Mop of white hair belies youthful energy of Richard McCarty
If there are any accomplished musicians and magicians in the area, chances are that these fair-haired performers don’t have white hair — but Richard McCarty is a definite exception.
A native of Philadelphia, McCarty wanted to be an actor as a child, but instead pursued music while attending Ithaca College. This followed some local, state and regional success as a teenager when, as a percussionist, he performed in two bands.
He worked many years as a private teacher, arranger and adjudicator for local and national level marching bands and drum and bugle corps.
Harking to the urging to “…go West, young man,” McCarty moved to California. His occupational history includes hotel and informational technology management, including owning two retail stores.
McCarty moved back to Pennsylvania in 2016, following his mother’s death and now resides in Hughesville.
The 67-year-old is semi-retired, but still works temporary jobs with the Lycoming County Fair and the Little League World Series each year. He also continues seasonal music adjudication work with high school marching bands, percussion ensembles, and drum corps
In the Spring of 2016, McCarty noticed that according to his “acting bucket list,” he should attend an audition. So what he jokingly describes as “a terrible mistake,” he was cast in a supporting role as a Naval Commander in the Community Theatre League’s production of “South Pacific.”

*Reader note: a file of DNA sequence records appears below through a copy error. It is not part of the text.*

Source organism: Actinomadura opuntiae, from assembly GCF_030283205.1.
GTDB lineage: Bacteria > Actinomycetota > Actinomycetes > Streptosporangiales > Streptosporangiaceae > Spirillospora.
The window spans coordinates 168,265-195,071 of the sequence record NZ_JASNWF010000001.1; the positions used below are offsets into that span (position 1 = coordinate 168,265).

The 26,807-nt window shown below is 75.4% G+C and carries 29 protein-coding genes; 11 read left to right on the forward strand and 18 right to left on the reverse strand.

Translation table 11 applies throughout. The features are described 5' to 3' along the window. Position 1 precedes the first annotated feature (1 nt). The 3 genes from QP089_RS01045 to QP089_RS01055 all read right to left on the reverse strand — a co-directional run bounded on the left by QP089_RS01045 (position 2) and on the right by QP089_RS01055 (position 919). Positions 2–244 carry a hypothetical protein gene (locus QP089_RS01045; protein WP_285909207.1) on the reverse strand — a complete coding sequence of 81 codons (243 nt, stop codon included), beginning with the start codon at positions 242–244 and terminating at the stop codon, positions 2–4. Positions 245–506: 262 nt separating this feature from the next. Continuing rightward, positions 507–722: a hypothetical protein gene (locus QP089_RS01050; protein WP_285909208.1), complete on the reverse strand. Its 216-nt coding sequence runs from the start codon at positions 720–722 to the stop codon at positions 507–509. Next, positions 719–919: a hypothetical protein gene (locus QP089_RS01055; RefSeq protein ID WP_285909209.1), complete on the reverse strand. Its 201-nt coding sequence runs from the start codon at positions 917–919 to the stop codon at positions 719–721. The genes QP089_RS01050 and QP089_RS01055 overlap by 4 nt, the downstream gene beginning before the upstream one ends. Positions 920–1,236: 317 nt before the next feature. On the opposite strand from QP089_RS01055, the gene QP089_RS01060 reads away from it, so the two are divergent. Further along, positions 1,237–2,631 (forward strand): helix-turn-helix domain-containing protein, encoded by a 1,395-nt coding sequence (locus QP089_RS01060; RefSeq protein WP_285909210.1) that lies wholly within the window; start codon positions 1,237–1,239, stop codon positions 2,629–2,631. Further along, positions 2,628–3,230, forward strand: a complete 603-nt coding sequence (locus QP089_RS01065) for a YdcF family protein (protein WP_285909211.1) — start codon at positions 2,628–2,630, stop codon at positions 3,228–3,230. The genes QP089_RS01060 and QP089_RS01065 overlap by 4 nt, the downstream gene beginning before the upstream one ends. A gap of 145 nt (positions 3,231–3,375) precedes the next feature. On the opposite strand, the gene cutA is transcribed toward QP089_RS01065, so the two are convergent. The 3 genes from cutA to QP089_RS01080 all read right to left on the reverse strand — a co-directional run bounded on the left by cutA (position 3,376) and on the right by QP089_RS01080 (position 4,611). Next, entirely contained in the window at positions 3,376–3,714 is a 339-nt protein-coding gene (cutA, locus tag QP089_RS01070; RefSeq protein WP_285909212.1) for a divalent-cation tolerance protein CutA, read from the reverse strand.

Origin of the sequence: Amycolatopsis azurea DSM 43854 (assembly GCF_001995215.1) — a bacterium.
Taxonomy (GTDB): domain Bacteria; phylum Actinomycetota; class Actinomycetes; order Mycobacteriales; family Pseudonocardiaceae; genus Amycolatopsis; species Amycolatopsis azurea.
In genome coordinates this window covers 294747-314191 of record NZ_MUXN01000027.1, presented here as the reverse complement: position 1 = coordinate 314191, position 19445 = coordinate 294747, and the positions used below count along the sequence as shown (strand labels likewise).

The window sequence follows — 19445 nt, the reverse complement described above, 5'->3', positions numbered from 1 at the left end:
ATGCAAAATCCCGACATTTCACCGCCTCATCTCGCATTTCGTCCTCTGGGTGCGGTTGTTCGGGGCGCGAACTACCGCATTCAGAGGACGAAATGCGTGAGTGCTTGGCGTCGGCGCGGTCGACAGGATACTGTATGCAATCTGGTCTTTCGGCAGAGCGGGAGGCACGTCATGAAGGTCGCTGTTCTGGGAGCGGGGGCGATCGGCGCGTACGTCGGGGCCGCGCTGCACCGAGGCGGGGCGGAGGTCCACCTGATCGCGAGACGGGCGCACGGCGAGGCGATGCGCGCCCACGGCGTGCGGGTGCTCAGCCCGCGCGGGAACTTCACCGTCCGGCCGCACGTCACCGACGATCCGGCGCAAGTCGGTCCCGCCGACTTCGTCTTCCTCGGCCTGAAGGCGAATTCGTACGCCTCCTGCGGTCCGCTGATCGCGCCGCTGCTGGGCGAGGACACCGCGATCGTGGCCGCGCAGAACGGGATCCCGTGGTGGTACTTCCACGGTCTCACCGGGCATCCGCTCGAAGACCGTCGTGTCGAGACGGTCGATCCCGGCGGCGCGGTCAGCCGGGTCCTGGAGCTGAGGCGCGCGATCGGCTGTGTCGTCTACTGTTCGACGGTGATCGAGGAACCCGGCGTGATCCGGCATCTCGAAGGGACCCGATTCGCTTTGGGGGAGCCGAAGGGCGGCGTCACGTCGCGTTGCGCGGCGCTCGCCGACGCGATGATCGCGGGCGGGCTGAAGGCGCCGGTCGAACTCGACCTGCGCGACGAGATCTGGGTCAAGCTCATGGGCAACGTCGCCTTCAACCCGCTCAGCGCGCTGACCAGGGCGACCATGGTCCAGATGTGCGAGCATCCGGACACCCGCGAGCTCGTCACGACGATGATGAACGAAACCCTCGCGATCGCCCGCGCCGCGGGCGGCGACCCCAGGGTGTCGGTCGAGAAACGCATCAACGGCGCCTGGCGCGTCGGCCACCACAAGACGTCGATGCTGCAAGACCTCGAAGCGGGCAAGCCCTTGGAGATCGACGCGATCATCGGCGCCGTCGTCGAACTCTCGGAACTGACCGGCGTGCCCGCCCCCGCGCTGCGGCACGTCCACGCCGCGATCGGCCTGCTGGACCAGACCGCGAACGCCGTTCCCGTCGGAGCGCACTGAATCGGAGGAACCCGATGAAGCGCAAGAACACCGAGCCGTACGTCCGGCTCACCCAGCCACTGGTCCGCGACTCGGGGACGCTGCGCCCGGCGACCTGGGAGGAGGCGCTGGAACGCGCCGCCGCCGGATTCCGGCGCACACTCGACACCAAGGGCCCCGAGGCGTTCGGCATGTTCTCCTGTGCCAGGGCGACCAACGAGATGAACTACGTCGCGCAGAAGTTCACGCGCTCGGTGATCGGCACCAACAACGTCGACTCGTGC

Having thoroughly enjoyed the experience, McCarty was cast in other CTL’s plays, including “The Crucible” and “A Nice Family Gathering.”
“These roles were ‘perfect storm’ progressions for me to learn about acting, character development, and arcs,” McCarty says.
The following year, McCarty was cast in CTL’s two-person play “The Boatwright,” which he classifies as a “significant growth experience for me as an actor.”
Roles with CTL within the last year include ” “The Miracle Worker,” “Anything Goes” and an exceptionally stirring performance in “Tuesdays With Morrie.”
In addition to performing with the Community Theatre League, McCarty has also acted with RiverStage Community Theatre, Resounding Cymbals, and several student films.
His last project in 2018 was playing Clarence in Resounding Cymbals’ Christmas fundraiser “It’s A Wonderful Life.”
“I’ve been thrilled to realize my lifelong dream to try acting, and I hope to continue both local and regional productions in 2019,” he said.
“The local performing arts community is much stronger than I expected, and my acting ‘secret’ is simply to be surrounded by talented people and to learn from each experience.”
When not on stage, Richard McCarty is a rabid movie fan and enjoys Mets baseball.